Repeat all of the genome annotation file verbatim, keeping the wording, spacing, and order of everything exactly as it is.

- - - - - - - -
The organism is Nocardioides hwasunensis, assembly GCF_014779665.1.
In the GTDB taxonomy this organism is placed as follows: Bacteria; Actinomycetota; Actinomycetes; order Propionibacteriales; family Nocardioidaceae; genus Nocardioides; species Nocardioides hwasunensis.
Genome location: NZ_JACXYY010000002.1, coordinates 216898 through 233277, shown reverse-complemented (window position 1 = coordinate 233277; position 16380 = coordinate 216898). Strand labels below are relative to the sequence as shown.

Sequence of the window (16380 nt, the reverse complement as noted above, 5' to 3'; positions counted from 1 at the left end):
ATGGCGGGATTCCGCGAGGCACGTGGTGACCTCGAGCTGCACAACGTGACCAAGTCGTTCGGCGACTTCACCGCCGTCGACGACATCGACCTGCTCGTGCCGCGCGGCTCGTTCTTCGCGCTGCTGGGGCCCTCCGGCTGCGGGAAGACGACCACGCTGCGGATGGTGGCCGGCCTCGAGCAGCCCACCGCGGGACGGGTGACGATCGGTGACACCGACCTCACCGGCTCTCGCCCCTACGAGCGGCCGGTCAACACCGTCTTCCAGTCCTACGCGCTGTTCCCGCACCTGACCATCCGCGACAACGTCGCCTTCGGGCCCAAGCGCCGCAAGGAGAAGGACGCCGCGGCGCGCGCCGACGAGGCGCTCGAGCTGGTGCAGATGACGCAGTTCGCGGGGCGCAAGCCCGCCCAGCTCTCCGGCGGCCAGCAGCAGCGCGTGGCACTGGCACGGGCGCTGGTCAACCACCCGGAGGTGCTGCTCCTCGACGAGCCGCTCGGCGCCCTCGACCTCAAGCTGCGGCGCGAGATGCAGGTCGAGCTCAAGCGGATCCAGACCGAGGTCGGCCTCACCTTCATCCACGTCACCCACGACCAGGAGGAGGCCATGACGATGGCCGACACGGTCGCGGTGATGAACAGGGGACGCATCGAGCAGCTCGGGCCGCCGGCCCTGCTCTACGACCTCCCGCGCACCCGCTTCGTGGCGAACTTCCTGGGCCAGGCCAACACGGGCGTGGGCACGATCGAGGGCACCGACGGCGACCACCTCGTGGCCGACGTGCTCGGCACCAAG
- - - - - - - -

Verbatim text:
The organism is Nocardioides hwasunensis, assembly GCF_014779665.1.
In the GTDB taxonomy this organism is placed as follows: Bacteria; Actinomycetota; Actinomycetes; order Propionibacteriales; family Nocardioidaceae; genus Nocardioides; species Nocardioides hwasunensis.
Genome location: NZ_JACXYY010000002.1, coordinates 216898 through 233277, shown reverse-complemented (window position 1 = coordinate 233277; position 16380 = coordinate 216898). Strand labels below are relative to the sequence as shown.

Sequence of the window (16380 nt, the reverse complement as noted above, 5' to 3'; positions counted from 1 at the left end):
ATGGCGGGATTCCGCGAGGCACGTGGTGACCTCGAGCTGCACAACGTGACCAAGTCGTTCGGCGACTTCACCGCCGTCGACGACATCGACCTGCTCGTGCCGCGCGGCTCGTTCTTCGCGCTGCTGGGGCCCTCCGGCTGCGGGAAGACGACCACGCTGCGGATGGTGGCCGGCCTCGAGCAGCCCACCGCGGGACGGGTGACGATCGGTGACACCGACCTCACCGGCTCTCGCCCCTACGAGCGGCCGGTCAACACCGTCTTCCAGTCCTACGCGCTGTTCCCGCACCTGACCATCCGCGACAACGTCGCCTTCGGGCCCAAGCGCCGCAAGGAGAAGGACGCCGCGGCGCGCGCCGACGAGGCGCTCGAGCTGGTGCAGATGACGCAGTTCGCGGGGCGCAAGCCCGCCCAGCTCTCCGGCGGCCAGCAGCAGCGCGTGGCACTGGCACGGGCGCTGGTCAACCACCCGGAGGTGCTGCTCCTCGACGAGCCGCTCGGCGCCCTCGACCTCAAGCTGCGGCGCGAGATGCAGGTCGAGCTCAAGCGGATCCAGACCGAGGTCGGCCTCACCTTCATCCACGTCACCCACGACCAGGAGGAGGCCATGACGATGGCCGACACGGTCGCGGTGATGAACAGGGGACGCATCGAGCAGCTCGGGCCGCCGGCCCTGCTCTACGACCTCCCGCGCACCCGCTTCGTGGCGAACTTCCTGGGCCAGGCCAACACGGGCGTGGGCACGATCGAGGGCACCGACGGCGACCACCTCGTGGCCGACGTGCTCGGCACCAAG